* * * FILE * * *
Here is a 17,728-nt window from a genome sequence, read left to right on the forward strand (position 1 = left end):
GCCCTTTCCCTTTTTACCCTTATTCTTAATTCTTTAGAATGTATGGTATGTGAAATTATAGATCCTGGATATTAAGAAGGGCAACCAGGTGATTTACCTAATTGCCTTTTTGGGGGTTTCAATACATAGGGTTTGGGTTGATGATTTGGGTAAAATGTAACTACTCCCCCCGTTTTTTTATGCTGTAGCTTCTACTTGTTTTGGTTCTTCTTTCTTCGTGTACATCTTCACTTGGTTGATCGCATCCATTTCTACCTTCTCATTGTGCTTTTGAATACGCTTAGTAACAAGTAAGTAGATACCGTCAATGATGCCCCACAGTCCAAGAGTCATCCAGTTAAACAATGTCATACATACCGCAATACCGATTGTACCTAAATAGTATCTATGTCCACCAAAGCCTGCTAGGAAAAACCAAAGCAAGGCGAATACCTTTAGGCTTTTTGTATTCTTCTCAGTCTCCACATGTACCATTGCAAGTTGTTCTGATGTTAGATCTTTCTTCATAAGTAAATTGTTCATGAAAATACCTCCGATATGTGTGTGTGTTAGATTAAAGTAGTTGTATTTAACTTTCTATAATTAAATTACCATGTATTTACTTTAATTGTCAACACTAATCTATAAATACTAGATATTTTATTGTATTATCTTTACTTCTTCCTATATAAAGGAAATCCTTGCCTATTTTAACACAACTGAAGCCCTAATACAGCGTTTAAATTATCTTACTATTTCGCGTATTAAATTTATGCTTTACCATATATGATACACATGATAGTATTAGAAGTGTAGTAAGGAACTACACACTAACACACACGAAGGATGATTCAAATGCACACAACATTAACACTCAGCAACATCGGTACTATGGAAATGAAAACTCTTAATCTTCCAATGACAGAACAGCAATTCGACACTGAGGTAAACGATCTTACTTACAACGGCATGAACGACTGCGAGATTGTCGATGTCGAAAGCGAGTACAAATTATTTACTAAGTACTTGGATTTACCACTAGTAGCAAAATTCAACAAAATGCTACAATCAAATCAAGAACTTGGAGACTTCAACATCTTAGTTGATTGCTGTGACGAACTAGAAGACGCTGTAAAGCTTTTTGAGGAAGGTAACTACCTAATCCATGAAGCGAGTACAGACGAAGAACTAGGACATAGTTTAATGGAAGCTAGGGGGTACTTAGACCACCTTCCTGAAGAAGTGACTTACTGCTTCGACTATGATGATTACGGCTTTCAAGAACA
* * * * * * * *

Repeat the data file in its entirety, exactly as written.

Here is a 17,728-nt window from a genome sequence, read left to right on the forward strand (position 1 = left end):
GCCCTTTCCCTTTTTACCCTTATTCTTAATTCTTTAGAATGTATGGTATGTGAAATTATAGATCCTGGATATTAAGAAGGGCAACCAGGTGATTTACCTAATTGCCTTTTTGGGGGTTTCAATACATAGGGTTTGGGTTGATGATTTGGGTAAAATGTAACTACTCCCCCCGTTTTTTTATGCTGTAGCTTCTACTTGTTTTGGTTCTTCTTTCTTCGTGTACATCTTCACTTGGTTGATCGCATCCATTTCTACCTTCTCATTGTGCTTTTGAATACGCTTAGTAACAAGTAAGTAGATACCGTCAATGATGCCCCACAGTCCAAGAGTCATCCAGTTAAACAATGTCATACATACCGCAATACCGATTGTACCTAAATAGTATCTATGTCCACCAAAGCCTGCTAGGAAAAACCAAAGCAAGGCGAATACCTTTAGGCTTTTTGTATTCTTCTCAGTCTCCACATGTACCATTGCAAGTTGTTCTGATGTTAGATCTTTCTTCATAAGTAAATTGTTCATGAAAATACCTCCGATATGTGTGTGTGTTAGATTAAAGTAGTTGTATTTAACTTTCTATAATTAAATTACCATGTATTTACTTTAATTGTCAACACTAATCTATAAATACTAGATATTTTATTGTATTATCTTTACTTCTTCCTATATAAAGGAAATCCTTGCCTATTTTAACACAACTGAAGCCCTAATACAGCGTTTAAATTATCTTACTATTTCGCGTATTAAATTTATGCTTTACCATATATGATACACATGATAGTATTAGAAGTGTAGTAAGGAACTACACACTAACACACACGAAGGATGATTCAAATGCACACAACATTAACACTCAGCAACATCGGTACTATGGAAATGAAAACTCTTAATCTTCCAATGACAGAACAGCAATTCGACACTGAGGTAAACGATCTTACTTACAACGGCATGAACGACTGCGAGATTGTCGATGTCGAAAGCGAGTACAAATTATTTACTAAGTACTTGGATTTACCACTAGTAGCAAAATTCAACAAAATGCTACAATCAAATCAAGAACTTGGAGACTTCAACATCTTAGTTGATTGCTGTGACGAACTAGAAGACGCTGTAAAGCTTTTTGAGGAAGGTAACTACCTAATCCATGAAGCGAGTACAGACGAAGAACTAGGACATAGTTTAATGGAAGCTAGGGGGTACTTAGACCACCTTCCTGAAGAAGTGACTTACTGCTTCGACTATGATGATTACGGCTTTCAAGAACA